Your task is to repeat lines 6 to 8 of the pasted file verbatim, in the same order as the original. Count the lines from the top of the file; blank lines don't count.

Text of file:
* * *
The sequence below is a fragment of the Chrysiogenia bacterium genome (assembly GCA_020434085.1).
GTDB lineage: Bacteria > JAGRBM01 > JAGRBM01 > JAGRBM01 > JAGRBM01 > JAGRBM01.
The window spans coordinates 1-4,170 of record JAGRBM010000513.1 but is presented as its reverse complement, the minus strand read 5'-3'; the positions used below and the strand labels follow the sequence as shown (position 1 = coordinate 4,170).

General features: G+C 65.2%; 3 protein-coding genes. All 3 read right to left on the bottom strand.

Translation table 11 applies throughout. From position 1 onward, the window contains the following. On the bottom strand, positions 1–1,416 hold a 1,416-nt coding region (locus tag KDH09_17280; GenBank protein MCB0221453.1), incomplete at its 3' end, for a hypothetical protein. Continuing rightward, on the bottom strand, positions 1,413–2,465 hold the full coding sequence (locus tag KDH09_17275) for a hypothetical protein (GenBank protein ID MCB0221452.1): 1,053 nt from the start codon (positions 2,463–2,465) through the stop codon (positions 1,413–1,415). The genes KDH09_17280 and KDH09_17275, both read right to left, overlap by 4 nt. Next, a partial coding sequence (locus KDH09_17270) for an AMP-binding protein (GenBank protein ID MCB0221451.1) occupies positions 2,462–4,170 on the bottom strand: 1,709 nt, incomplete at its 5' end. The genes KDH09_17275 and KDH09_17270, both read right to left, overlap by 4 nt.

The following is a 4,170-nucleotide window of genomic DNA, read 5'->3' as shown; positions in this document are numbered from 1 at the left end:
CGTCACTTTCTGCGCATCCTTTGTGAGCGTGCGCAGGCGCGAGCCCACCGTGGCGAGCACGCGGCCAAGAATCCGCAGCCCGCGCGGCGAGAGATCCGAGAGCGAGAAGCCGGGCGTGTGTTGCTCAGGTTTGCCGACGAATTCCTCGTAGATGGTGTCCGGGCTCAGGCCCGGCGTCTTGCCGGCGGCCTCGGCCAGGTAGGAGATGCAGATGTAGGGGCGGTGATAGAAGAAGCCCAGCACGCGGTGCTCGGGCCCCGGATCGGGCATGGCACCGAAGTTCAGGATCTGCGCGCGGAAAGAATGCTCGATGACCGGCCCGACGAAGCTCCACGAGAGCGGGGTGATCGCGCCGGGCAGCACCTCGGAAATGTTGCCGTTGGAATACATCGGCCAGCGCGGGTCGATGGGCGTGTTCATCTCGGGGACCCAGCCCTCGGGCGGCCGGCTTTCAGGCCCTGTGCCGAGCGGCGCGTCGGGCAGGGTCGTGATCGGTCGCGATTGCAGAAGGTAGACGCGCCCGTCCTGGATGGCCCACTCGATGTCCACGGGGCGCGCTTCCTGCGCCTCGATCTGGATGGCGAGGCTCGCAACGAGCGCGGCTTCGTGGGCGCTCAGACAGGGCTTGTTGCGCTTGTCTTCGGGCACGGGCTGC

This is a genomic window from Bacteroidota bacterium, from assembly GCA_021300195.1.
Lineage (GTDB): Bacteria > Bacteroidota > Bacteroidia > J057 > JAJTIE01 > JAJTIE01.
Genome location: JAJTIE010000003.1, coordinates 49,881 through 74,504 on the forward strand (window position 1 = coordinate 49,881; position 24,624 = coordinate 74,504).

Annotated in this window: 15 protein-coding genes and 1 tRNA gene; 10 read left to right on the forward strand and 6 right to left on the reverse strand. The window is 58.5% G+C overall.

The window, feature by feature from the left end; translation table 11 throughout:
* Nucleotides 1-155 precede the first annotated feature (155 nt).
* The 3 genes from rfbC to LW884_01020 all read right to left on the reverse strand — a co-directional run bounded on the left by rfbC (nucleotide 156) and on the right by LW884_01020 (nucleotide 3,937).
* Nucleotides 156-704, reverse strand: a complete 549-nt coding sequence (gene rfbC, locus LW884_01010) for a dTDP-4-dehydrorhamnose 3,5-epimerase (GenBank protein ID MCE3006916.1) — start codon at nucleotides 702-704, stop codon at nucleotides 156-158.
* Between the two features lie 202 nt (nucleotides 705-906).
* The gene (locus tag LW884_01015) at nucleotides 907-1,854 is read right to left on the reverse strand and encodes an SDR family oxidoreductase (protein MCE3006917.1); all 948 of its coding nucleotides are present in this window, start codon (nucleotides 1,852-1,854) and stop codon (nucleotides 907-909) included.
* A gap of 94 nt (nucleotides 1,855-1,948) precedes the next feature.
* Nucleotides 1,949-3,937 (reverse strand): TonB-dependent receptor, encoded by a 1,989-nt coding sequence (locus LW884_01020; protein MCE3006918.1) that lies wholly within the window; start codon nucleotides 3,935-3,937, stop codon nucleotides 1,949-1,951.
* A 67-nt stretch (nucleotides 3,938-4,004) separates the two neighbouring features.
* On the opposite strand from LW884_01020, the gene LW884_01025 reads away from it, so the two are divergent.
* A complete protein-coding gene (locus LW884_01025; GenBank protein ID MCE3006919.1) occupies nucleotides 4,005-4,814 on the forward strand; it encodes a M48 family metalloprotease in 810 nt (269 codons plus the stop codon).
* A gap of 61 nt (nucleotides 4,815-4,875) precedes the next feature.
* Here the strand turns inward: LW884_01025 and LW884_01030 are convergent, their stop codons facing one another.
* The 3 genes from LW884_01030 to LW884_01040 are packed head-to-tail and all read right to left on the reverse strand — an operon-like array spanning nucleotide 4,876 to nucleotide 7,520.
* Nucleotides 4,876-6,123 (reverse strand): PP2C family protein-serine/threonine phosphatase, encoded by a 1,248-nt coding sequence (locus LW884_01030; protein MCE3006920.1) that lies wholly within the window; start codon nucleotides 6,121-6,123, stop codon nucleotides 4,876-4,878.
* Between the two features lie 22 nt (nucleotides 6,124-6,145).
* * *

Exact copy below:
The following is a 4,170-nucleotide window of genomic DNA, read 5'->3' as shown; positions in this document are numbered from 1 at the left end:
CGTCACTTTCTGCGCATCCTTTGTGAGCGTGCGCAGGCGCGAGCCCACCGTGGCGAGCACGCGGCCAAGAATCCGCAGCCCGCGCGGCGAGAGATCCGAGAGCGAGAAGCCGGGCGTGTGTTGCTCAGGTTTGCCGACGAATTCCTCGTAGATGGTGTCCGGGCTCAGGCCCGGCGTCTTGCCGGCGGCCTCGGCCAGGTAGGAGATGCAGATGTAGGGGCGGTGATAGAAGAAGCCCAGCACGCGGTGCTCGGGCCCCGGATCGGGCATGGCACCGAAGTTCAGGATCTGCGCGCGGAAAGAATGCTCGATGACCGGCCCGACGAAGCTCCACGAGAGCGGGGTGATCGCGCCGGGCAGCACCTCGGAAATGTTGCCGTTGGAATACATCGGCCAGCGCGGGTCGATGGGCGTGTTCATCTCGGGGACCCAGCCCTCGGGCGGCCGGCTTTCAGGCCCTGTGCCGAGCGGCGCGTCGGGCAGGGTCGTGATCGGTCGCGATTGCAGAAGGTAGACGCGCCCGTCCTGGATGGCCCACTCGATGTCCACGGGGCGCGCTTCCTGCGCCTCGATCTGGATGGCGAGGCTCGCAACGAGCGCGGCTTCGTGGGCGCTCAGACAGGGCTTGTTGCGCTTGTCTTCGGGCACGGGCTGC

This is a genomic window from Bacteroidota bacterium, from assembly GCA_021300195.1.